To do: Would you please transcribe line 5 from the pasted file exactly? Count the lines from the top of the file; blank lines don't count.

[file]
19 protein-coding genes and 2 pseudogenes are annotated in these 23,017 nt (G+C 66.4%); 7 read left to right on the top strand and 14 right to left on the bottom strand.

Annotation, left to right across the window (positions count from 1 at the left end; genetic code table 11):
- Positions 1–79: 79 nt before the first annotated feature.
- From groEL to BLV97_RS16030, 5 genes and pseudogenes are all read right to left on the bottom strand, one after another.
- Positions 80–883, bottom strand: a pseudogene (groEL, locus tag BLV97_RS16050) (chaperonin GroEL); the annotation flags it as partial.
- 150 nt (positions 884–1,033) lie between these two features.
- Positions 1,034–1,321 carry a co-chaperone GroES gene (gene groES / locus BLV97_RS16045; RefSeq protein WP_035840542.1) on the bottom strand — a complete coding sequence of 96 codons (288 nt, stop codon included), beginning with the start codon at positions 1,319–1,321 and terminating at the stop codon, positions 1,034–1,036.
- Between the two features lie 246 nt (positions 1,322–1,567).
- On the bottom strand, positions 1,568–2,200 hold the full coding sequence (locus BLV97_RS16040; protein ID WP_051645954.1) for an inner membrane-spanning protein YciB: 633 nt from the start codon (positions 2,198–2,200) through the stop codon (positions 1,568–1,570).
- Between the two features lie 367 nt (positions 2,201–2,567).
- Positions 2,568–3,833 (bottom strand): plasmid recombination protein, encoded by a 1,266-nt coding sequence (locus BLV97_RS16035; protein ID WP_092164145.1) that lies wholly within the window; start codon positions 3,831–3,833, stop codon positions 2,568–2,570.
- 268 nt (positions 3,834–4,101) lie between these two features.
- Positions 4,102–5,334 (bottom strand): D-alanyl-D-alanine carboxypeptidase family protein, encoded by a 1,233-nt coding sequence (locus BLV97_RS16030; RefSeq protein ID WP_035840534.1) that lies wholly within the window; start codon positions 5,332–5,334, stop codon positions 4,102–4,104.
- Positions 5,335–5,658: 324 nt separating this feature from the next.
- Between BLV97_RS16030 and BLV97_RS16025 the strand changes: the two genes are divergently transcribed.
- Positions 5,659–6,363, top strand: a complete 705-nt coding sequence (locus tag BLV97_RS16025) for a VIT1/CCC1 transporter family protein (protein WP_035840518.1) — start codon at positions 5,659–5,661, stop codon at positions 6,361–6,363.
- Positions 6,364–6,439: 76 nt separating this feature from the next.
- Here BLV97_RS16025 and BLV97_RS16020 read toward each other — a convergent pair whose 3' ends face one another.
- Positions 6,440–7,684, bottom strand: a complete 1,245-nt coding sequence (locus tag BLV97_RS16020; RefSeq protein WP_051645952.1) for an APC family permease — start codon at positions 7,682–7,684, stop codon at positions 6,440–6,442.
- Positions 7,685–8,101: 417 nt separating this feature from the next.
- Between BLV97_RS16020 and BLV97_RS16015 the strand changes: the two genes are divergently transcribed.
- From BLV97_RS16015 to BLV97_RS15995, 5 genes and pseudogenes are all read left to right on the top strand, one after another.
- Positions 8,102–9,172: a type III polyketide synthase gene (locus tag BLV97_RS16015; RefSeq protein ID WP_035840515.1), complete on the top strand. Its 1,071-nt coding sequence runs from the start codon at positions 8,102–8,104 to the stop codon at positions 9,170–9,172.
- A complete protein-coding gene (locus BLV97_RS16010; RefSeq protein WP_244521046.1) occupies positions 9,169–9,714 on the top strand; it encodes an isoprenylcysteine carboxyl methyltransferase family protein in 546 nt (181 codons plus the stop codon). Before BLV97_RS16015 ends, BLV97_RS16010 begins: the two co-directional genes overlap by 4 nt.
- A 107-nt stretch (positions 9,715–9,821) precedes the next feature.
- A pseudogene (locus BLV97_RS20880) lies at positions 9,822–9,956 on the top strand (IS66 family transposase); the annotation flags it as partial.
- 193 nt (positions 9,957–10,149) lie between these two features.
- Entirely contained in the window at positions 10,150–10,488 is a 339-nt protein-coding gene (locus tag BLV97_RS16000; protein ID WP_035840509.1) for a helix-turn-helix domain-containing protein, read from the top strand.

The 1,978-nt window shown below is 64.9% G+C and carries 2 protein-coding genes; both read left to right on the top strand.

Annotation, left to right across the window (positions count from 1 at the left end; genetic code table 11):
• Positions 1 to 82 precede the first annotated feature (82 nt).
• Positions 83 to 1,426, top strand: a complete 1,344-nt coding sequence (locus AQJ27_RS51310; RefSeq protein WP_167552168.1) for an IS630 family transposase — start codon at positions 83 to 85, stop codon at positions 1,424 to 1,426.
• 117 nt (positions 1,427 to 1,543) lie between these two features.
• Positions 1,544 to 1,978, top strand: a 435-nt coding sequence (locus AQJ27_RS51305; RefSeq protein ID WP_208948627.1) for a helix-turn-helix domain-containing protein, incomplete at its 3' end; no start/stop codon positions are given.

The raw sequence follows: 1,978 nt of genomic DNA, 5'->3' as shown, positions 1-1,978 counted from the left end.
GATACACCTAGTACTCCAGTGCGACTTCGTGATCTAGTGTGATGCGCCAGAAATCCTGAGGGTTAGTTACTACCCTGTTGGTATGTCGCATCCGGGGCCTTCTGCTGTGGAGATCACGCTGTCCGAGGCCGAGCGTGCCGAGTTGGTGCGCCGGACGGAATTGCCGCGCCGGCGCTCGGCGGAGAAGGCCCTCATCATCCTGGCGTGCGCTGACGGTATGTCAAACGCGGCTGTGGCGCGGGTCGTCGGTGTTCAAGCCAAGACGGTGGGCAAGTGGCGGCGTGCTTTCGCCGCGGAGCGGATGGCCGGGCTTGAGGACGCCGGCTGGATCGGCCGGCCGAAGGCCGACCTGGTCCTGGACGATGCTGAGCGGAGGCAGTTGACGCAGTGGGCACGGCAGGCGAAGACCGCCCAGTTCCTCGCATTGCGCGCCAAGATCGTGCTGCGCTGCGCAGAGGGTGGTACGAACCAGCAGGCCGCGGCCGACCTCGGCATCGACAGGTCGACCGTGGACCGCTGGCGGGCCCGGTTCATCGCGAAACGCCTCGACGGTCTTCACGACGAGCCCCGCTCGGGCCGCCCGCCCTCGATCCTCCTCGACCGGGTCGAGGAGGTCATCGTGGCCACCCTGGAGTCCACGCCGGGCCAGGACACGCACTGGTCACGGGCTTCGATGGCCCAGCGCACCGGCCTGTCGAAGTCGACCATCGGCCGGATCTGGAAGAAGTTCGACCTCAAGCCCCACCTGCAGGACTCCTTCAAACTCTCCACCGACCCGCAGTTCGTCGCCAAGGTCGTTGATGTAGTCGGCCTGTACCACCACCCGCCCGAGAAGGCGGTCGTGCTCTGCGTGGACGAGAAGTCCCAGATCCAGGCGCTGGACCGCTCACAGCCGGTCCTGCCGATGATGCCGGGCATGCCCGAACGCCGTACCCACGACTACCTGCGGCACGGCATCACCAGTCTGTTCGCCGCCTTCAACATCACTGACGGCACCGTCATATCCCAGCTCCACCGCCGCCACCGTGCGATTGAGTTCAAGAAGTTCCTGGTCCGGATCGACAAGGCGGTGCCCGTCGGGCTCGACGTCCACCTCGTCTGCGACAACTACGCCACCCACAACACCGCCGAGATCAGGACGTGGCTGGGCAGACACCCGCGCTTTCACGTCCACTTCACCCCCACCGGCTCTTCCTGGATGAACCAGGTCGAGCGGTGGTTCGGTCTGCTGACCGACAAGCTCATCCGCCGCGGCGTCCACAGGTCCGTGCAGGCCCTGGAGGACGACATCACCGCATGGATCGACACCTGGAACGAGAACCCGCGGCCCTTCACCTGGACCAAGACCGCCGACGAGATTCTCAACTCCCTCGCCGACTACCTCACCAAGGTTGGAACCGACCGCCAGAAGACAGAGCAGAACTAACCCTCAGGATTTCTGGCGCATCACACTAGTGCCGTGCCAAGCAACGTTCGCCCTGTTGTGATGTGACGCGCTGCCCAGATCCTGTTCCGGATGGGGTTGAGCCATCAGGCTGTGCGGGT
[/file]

- Positions 80–883, bottom strand: a pseudogene (groEL, locus tag BLV97_RS16050) (chaperonin GroEL); the annotation flags it as partial.